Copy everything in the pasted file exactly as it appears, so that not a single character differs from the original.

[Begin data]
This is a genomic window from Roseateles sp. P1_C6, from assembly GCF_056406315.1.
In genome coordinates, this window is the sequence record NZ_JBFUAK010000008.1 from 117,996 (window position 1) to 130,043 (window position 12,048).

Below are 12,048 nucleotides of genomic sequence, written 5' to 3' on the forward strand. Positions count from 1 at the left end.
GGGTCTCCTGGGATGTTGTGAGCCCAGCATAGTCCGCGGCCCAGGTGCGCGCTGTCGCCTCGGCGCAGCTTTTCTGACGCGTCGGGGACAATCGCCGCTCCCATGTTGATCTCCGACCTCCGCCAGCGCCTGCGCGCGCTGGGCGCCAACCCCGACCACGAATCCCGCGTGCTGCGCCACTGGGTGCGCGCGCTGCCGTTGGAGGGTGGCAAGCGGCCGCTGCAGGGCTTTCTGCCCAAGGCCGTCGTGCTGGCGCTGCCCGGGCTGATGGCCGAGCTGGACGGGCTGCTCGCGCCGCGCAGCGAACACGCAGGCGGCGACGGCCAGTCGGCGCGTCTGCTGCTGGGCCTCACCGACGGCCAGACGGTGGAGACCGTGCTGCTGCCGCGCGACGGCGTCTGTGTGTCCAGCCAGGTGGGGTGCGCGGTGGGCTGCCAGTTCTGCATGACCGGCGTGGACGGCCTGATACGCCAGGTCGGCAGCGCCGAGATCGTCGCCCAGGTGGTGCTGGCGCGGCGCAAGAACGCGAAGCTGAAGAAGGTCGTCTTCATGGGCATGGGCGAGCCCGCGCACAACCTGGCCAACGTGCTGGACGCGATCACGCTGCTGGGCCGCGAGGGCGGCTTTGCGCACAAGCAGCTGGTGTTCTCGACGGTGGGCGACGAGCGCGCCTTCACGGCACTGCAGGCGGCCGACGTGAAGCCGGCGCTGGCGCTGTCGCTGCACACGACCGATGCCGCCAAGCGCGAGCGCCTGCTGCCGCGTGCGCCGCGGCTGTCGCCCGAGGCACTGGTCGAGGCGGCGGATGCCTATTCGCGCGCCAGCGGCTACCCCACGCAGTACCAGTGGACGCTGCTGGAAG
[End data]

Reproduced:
This is a genomic window from Roseateles sp. P1_C6, from assembly GCF_056406315.1.
In genome coordinates, this window is the sequence record NZ_JBFUAK010000008.1 from 117,996 (window position 1) to 130,043 (window position 12,048).

Below are 12,048 nucleotides of genomic sequence, written 5' to 3' on the forward strand. Positions count from 1 at the left end.
GGGTCTCCTGGGATGTTGTGAGCCCAGCATAGTCCGCGGCCCAGGTGCGCGCTGTCGCCTCGGCGCAGCTTTTCTGACGCGTCGGGGACAATCGCCGCTCCCATGTTGATCTCCGACCTCCGCCAGCGCCTGCGCGCGCTGGGCGCCAACCCCGACCACGAATCCCGCGTGCTGCGCCACTGGGTGCGCGCGCTGCCGTTGGAGGGTGGCAAGCGGCCGCTGCAGGGCTTTCTGCCCAAGGCCGTCGTGCTGGCGCTGCCCGGGCTGATGGCCGAGCTGGACGGGCTGCTCGCGCCGCGCAGCGAACACGCAGGCGGCGACGGCCAGTCGGCGCGTCTGCTGCTGGGCCTCACCGACGGCCAGACGGTGGAGACCGTGCTGCTGCCGCGCGACGGCGTCTGTGTGTCCAGCCAGGTGGGGTGCGCGGTGGGCTGCCAGTTCTGCATGACCGGCGTGGACGGCCTGATACGCCAGGTCGGCAGCGCCGAGATCGTCGCCCAGGTGGTGCTGGCGCGGCGCAAGAACGCGAAGCTGAAGAAGGTCGTCTTCATGGGCATGGGCGAGCCCGCGCACAACCTGGCCAACGTGCTGGACGCGATCACGCTGCTGGGCCGCGAGGGCGGCTTTGCGCACAAGCAGCTGGTGTTCTCGACGGTGGGCGACGAGCGCGCCTTCACGGCACTGCAGGCGGCCGACGTGAAGCCGGCGCTGGCGCTGTCGCTGCACACGACCGATGCCGCCAAGCGCGAGCGCCTGCTGCCGCGTGCGCCGCGGCTGTCGCCCGAGGCACTGGTCGAGGCGGCGGATGCCTATTCGCGCGCCAGCGGCTACCCCACGCAGTACCAGTGGACGCTGCTGGAAG